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Package design goes for the gold

In this year's annual Clio Awards a history-making computer game and a new beer take home two of many prizes.

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When Broderbund's Red Orb Div. released a commemorative edition of its Myst and Riven computer games, the company wanted the product to jump off the shelf. The two games, sold together as "Ages of Myst," were not new products. For that reason the package design had to be special, according to former director of marketing Ted Simon, who spearheaded the pack's design but has since left Broderbund.

What the Novato, CA-based company and its design companies Deutsch Design Works (San Francisco, CA) and Random Engineering (San Francisco, CA) created was a package that not only sold out most of its copies in record time, but won a silver Clio Award this year.

"As we were looking toward the fall season, we wanted to develop sales [for both games] that would rival last year's release of Riven," says Simon. "October 1998 was the fifth anniversary of the release of Myst. So we sold both games in a commemorative box."

Both Myst and Riven are fantasy games rich in visual appeal. Broderbund directed the designers to show this quality in the packaging. John Lucas, one of the designers at Random, says the design communicates the "feel" of the game. "The outside [resembles] pewter and the inside [resembles] aged wood, so it looks like it's been tucked away for thousands of years," says Lucas.

The carton is made of 24-pt solid bleached sulfate with 48-ga metallized polyester laminated to the top. The one-piece carton has an outside flap that opens like a book. The metallized polyester surface is offset-printed in four-color process plus an opaque white by Shorewood Packaging (New York, NY). The cover flap is embossed so the names of the games and other elements stand out from the package.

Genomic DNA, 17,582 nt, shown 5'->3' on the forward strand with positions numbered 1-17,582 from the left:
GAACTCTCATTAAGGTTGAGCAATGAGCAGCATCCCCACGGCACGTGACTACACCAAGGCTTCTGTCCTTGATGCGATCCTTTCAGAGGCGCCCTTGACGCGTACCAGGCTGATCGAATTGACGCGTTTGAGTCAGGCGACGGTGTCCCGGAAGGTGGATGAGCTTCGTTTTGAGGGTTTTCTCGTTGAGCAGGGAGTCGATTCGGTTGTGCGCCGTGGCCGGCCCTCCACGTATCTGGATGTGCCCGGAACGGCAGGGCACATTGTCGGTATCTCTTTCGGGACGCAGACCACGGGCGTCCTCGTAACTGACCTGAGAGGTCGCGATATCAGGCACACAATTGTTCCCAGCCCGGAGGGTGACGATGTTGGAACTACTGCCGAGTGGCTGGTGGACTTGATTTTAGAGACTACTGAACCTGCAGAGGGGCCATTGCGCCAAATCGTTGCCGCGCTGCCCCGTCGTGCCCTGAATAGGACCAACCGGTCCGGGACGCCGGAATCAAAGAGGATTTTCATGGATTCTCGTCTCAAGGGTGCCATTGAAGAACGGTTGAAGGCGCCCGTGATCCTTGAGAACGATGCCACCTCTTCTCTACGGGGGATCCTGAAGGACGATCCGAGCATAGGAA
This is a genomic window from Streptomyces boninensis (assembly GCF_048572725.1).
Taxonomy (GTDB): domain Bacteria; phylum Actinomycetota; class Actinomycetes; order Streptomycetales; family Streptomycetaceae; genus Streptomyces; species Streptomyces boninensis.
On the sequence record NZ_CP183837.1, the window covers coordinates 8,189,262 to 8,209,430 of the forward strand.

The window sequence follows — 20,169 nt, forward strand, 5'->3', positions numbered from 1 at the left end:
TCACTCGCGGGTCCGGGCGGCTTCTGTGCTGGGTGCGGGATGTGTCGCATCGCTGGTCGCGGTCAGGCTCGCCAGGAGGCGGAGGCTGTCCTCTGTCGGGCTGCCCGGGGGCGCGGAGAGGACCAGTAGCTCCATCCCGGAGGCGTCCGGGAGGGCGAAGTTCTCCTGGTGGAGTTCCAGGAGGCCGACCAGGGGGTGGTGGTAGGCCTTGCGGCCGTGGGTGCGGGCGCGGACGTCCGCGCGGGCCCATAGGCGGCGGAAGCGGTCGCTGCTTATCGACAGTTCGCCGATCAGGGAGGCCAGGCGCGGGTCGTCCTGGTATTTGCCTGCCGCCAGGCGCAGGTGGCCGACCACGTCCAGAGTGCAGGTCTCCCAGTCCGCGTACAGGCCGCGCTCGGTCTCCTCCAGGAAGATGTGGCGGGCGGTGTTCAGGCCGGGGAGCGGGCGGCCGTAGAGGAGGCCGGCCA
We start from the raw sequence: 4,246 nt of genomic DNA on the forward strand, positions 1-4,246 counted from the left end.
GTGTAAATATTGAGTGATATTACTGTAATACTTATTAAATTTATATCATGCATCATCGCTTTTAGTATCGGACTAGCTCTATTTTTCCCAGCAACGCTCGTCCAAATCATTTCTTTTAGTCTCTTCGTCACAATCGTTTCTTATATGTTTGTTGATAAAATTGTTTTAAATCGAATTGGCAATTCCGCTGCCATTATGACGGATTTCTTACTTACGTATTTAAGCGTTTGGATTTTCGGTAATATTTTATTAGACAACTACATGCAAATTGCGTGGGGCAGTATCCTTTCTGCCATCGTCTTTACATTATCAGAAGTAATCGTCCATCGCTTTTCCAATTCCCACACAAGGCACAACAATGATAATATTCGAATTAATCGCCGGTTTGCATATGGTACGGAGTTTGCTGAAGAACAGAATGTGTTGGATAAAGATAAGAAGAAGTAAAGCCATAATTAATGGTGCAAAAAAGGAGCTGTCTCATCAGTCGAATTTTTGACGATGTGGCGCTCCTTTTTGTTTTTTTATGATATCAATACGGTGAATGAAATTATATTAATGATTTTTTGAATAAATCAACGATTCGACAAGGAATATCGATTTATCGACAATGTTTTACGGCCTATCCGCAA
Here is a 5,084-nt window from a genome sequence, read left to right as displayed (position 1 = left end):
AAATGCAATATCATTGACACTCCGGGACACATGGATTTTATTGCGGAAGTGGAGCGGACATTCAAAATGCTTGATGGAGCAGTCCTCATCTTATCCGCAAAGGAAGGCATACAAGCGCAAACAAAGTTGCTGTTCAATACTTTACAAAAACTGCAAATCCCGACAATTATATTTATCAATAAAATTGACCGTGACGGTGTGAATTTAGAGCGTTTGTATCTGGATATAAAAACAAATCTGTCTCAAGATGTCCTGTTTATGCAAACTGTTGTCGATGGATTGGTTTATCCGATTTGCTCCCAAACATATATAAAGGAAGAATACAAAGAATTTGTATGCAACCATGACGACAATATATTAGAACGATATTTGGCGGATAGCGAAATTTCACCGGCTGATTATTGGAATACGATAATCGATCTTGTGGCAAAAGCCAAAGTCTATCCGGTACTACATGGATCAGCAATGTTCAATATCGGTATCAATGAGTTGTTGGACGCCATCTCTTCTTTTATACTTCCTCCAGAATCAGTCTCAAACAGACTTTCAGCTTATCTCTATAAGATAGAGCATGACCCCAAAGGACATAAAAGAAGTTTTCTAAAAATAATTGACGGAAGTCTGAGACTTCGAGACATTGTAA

Released in fall 1998, Ages of Myst was available for only a limited time. It retailed for $49.95.

Monkeying around

Another Clio winner is Turner Duckworth (San Francisco, CA), winning a gold award for its design of the Howling Monkey Beer bottle and label for San Francisco-based Steel Brewing Co. Asked to create something truly unique for the packaging based on only the product name, Turner Duckworth came up with what is called an "excessively designed package" that has an old-time feel to it. "The bottle is very squat, with a wide mouth," says Joanne Chan, art director at Turner Duckworth. "The idea is to represent a gorilla in a straight jacket trying to bust loose." The brewery wanted a design that didn't take itself too seriously, she says.

The 12-oz bottle is custom-made by Anchor Glass (Tampa, FL), with a 38-mm roll-on aluminum closure by Crown Cork & Seal (Philadelphia, PA). The bottles have a 47lb glue-applied, paper label offset printed in five colors by Inland Printing Co. (La Crosse, WI).

Released in September 1998, six-packs of Howling Monkey Beer are sold nationally for $5.99.

The 40th annual Clio Awards, given out by the Clio Award Co. (New York, NY), recognize packaging design, awarding gold, silver or bronze statues to design companies. More than 1군 winners for excellence in advertising were chosen from more than 18ꯠ entries.

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